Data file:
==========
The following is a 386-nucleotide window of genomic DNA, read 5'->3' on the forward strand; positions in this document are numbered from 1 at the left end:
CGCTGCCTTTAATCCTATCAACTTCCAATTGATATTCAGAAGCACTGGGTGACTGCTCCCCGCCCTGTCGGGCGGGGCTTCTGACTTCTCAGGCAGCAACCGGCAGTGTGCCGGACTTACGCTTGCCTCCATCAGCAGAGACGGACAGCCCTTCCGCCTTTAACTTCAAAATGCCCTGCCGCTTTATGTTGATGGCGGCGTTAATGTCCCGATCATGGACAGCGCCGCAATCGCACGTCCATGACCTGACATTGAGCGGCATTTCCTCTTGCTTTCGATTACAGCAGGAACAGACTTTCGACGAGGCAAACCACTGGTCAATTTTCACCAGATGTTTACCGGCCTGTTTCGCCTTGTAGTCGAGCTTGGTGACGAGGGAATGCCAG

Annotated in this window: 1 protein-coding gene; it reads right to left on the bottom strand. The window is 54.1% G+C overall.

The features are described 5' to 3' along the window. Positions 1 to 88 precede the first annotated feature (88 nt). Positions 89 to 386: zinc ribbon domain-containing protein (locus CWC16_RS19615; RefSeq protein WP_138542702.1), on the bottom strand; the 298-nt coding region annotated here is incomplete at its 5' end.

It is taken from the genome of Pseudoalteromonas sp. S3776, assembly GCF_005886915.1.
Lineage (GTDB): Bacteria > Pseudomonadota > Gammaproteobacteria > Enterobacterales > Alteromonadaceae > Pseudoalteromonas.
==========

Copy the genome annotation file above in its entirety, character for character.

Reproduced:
The following is a 386-nucleotide window of genomic DNA, read 5'->3' on the forward strand; positions in this document are numbered from 1 at the left end:
CGCTGCCTTTAATCCTATCAACTTCCAATTGATATTCAGAAGCACTGGGTGACTGCTCCCCGCCCTGTCGGGCGGGGCTTCTGACTTCTCAGGCAGCAACCGGCAGTGTGCCGGACTTACGCTTGCCTCCATCAGCAGAGACGGACAGCCCTTCCGCCTTTAACTTCAAAATGCCCTGCCGCTTTATGTTGATGGCGGCGTTAATGTCCCGATCATGGACAGCGCCGCAATCGCACGTCCATGACCTGACATTGAGCGGCATTTCCTCTTGCTTTCGATTACAGCAGGAACAGACTTTCGACGAGGCAAACCACTGGTCAATTTTCACCAGATGTTTACCGGCCTGTTTCGCCTTGTAGTCGAGCTTGGTGACGAGGGAATGCCAG

Annotated in this window: 1 protein-coding gene; it reads right to left on the bottom strand. The window is 54.1% G+C overall.

The features are described 5' to 3' along the window. Positions 1 to 88 precede the first annotated feature (88 nt). Positions 89 to 386: zinc ribbon domain-containing protein (locus CWC16_RS19615; RefSeq protein WP_138542702.1), on the bottom strand; the 298-nt coding region annotated here is incomplete at its 5' end.

It is taken from the genome of Pseudoalteromonas sp. S3776, assembly GCF_005886915.1.
Lineage (GTDB): Bacteria > Pseudomonadota > Gammaproteobacteria > Enterobacterales > Alteromonadaceae > Pseudoalteromonas.